Sunday, June 23, 2013

On the Eve of Vacation Bible School

For the past several weeks, I've been waking up in the middle of the night worried about all sorts of aspects of the home buying process:  inspections and money, primarily.  One night this past week, I woke up in a panic because I hadn't bought paper plates for Vacation Bible School.  I reminded myself that I still have time, and I drifted back to sleep.

This week-end, however, is the time to get all my supplies together.  I'm mostly there.  Over on my theology blog, I wrote this post that explains what we'll be doing each day.

That post also talks about why I enjoy Vacation Bible School so much.  I'm always interested at people's reactions to finding out that I'll be spending my evenings as Arts and Crafts director at VBS.  Most people are baffled.  Some people ask why I'm doing this when I don't have children, and therefore I don't have to do it.

There are all sorts of reasons.  I started doing it because I was fairly new to the church, someone asked me if I wanted to help her with Arts and Crafts at VBS, and I was flattered to be asked.  To my surprise, it was much more fun than I expected it to be.

I continue to find it fun.  It's a great group project.  I like working with all the people who come to help with VBS.  I like getting to know the children of the congregation in a different way.  And I love feeling so useful. 

When I was young, I didn't realize how much effort it takes to put on a week of VBS.  I assumed that it was like Sunday School.  I didn't think about the meals and all the different kinds of activities.

Now I'm older, and I see that VBS is an all hands on deck kind of production.  And happily, we all seem to like different aspects.  I've written before about last year's experience of being Arts and Crafts director.  I didn't volunteer for that position for weeks because I assumed that everyone would want that position, and I didn't want to greedily gobble it up.

To my knowledge, nobody wanted that job, and the planners were happy to give it to me.  And I came away with all sorts of insights.

Here's the most important one:  I crossed a dream job off my list.  I always assumed I would love being an Arts and Crafts teacher at an elementary school.  Now I'm fairly sure I would hate that job.  Not that it matters, as I am not qualified for that job, and those jobs are disappearing.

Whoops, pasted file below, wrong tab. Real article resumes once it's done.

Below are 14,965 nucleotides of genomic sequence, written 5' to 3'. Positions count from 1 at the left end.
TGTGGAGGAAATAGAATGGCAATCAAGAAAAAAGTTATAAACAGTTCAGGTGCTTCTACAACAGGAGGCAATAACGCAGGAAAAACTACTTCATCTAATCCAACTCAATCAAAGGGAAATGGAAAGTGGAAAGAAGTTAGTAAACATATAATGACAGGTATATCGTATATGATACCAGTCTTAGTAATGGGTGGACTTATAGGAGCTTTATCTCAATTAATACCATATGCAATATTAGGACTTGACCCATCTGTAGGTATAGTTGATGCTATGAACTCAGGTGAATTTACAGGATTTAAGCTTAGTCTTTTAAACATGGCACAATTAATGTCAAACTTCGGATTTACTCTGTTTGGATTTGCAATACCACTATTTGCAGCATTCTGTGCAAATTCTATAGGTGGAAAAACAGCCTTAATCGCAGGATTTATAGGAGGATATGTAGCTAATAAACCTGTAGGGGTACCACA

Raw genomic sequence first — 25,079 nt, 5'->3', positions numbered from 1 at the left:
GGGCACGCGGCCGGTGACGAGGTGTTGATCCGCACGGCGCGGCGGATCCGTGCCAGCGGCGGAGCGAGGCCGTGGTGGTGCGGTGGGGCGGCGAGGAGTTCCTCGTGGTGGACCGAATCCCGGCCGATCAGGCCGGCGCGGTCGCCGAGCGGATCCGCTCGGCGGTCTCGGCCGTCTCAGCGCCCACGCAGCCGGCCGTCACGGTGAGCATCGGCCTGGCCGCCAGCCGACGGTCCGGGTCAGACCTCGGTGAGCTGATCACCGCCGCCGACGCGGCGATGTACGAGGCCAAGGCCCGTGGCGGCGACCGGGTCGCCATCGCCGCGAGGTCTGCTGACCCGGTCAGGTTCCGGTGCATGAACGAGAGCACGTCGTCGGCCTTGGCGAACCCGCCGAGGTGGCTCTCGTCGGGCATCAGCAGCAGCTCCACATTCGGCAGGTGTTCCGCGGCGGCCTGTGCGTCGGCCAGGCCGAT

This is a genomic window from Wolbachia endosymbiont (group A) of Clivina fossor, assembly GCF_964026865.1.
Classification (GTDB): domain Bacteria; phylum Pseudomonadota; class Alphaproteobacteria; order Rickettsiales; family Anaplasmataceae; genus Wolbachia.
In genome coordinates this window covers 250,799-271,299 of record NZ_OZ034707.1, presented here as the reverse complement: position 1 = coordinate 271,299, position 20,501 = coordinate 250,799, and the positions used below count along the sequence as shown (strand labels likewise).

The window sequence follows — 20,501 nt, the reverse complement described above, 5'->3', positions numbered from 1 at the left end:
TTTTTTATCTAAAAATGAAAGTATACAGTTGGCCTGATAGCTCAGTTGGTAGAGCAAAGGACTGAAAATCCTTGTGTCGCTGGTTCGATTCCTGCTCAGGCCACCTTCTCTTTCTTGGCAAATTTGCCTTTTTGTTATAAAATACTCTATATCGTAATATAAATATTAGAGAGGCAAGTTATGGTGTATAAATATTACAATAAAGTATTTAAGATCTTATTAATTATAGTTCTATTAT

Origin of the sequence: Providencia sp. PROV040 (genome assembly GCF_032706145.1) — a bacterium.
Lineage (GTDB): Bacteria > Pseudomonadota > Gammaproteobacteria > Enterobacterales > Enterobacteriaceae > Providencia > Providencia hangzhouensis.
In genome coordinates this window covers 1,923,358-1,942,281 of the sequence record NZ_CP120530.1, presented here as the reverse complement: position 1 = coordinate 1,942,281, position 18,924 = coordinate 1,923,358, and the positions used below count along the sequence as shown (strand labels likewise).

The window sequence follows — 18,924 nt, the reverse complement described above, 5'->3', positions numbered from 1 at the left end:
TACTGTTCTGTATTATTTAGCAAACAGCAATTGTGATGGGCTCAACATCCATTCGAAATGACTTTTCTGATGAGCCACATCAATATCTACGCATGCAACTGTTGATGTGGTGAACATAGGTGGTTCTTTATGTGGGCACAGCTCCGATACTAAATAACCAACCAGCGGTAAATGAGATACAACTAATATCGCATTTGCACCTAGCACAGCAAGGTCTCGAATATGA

A few years ago I realized how little of these arts activities students get in school these days, especially as they get older.  I used to think that spiritual training was one of the more important aspects of VBS, but now I also see additional values.  One of the more important ones that I see is the chance to play with art supplies and musical instruments.

But in Vacation Bible School, we aren't playing with art supplies just for the sake of playing with art supplies.  I've chosen activities that could bring us closer to God or help us think about God in different ways.

That sounds so lofty.  I know that some nights, I'll be doing well to keep the chaos under control.  I won't be able to draw the larger lessons from the art supplies.

I will keep my eye on the larger goal:  arts and crafts time should be fun.  I'm part of the team who helps children love VBS.  VBS gives children all sorts of resources for their future.

Don't get me wrong:  I'm not the kind of woman who's concerned with saving souls and getting children to heaven.  But I do think that life throws us all sorts of challenges, and we'll need all the resources we can muster.  I want children to remember the joy of arts and crafts.  I want children to remember church as that cool place that gave them great summer experiences, a place where they might find strength and comfort when and where they need it.  I want them to remember that strength and comfort may include being part of a team that puts together a great VBS experience.

What's most important to me is to provide an alternative vision to the way that Christians come across in the media.  We're not all fire and brimstone judgmental types.  Some of us want to play with clay and think about spiritual formation that way.  Some of us want to return to our drama club selves.  Some of us walk labyrinths and don't talk much at all.

1 comment:

Heather Harris said...

Well said and oh so true!